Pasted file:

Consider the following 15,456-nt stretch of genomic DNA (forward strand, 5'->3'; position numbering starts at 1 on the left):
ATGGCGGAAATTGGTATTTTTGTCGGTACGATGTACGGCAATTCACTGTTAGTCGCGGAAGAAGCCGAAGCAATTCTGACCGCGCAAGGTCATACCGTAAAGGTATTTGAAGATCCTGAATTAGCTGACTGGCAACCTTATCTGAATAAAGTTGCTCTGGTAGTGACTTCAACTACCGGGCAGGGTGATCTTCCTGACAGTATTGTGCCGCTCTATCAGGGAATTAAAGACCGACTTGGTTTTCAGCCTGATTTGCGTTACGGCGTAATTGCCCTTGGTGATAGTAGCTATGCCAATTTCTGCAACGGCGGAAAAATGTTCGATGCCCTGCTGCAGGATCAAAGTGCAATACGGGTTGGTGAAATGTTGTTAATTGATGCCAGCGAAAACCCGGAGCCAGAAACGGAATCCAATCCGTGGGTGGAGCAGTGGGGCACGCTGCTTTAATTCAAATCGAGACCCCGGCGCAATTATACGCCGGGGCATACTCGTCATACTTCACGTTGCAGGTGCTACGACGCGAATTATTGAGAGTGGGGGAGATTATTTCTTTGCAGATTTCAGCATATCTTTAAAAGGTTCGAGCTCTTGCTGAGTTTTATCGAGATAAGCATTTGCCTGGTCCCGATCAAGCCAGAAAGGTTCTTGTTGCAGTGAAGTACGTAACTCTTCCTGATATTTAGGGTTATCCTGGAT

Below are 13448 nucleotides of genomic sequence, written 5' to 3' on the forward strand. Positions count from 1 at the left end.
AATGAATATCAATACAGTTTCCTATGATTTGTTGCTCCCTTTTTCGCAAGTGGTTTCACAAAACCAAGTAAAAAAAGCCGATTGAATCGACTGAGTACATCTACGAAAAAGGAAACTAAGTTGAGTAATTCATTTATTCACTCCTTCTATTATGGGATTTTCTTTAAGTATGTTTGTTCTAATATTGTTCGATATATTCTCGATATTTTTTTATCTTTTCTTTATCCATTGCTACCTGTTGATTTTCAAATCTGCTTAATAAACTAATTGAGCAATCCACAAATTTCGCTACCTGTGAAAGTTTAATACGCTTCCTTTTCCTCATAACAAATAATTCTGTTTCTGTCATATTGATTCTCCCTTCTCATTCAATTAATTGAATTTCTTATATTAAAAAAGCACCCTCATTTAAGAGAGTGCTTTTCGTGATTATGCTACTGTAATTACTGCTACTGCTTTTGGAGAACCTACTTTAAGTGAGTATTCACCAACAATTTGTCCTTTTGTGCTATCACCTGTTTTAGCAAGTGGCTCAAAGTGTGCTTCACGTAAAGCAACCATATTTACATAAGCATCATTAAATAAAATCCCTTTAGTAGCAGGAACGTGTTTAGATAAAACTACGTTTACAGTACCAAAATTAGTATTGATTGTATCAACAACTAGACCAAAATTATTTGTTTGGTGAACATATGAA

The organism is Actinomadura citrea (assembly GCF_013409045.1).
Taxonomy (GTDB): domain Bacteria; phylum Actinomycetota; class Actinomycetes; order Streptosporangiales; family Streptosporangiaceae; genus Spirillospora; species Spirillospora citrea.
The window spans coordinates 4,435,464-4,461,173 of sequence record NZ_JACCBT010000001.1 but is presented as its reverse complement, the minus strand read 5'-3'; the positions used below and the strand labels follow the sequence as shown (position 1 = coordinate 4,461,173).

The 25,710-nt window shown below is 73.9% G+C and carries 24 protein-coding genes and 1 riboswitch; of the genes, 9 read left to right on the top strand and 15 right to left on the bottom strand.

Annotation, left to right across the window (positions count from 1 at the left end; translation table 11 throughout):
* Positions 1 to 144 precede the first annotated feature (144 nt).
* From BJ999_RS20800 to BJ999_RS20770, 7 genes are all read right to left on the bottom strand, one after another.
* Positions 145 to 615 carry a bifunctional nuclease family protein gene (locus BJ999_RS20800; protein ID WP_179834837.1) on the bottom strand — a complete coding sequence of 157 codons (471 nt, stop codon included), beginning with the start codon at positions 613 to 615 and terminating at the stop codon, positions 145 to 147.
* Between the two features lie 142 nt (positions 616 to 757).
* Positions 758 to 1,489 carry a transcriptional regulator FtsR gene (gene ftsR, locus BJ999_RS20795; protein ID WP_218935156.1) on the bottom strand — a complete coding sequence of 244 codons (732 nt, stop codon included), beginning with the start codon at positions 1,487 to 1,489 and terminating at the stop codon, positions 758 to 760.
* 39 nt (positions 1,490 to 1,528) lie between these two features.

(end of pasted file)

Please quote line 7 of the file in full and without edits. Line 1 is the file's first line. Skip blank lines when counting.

The window spans coordinates 4,435,464-4,461,173 of sequence record NZ_JACCBT010000001.1 but is presented as its reverse complement, the minus strand read 5'-3'; the positions used below and the strand labels follow the sequence as shown (position 1 = coordinate 4,461,173).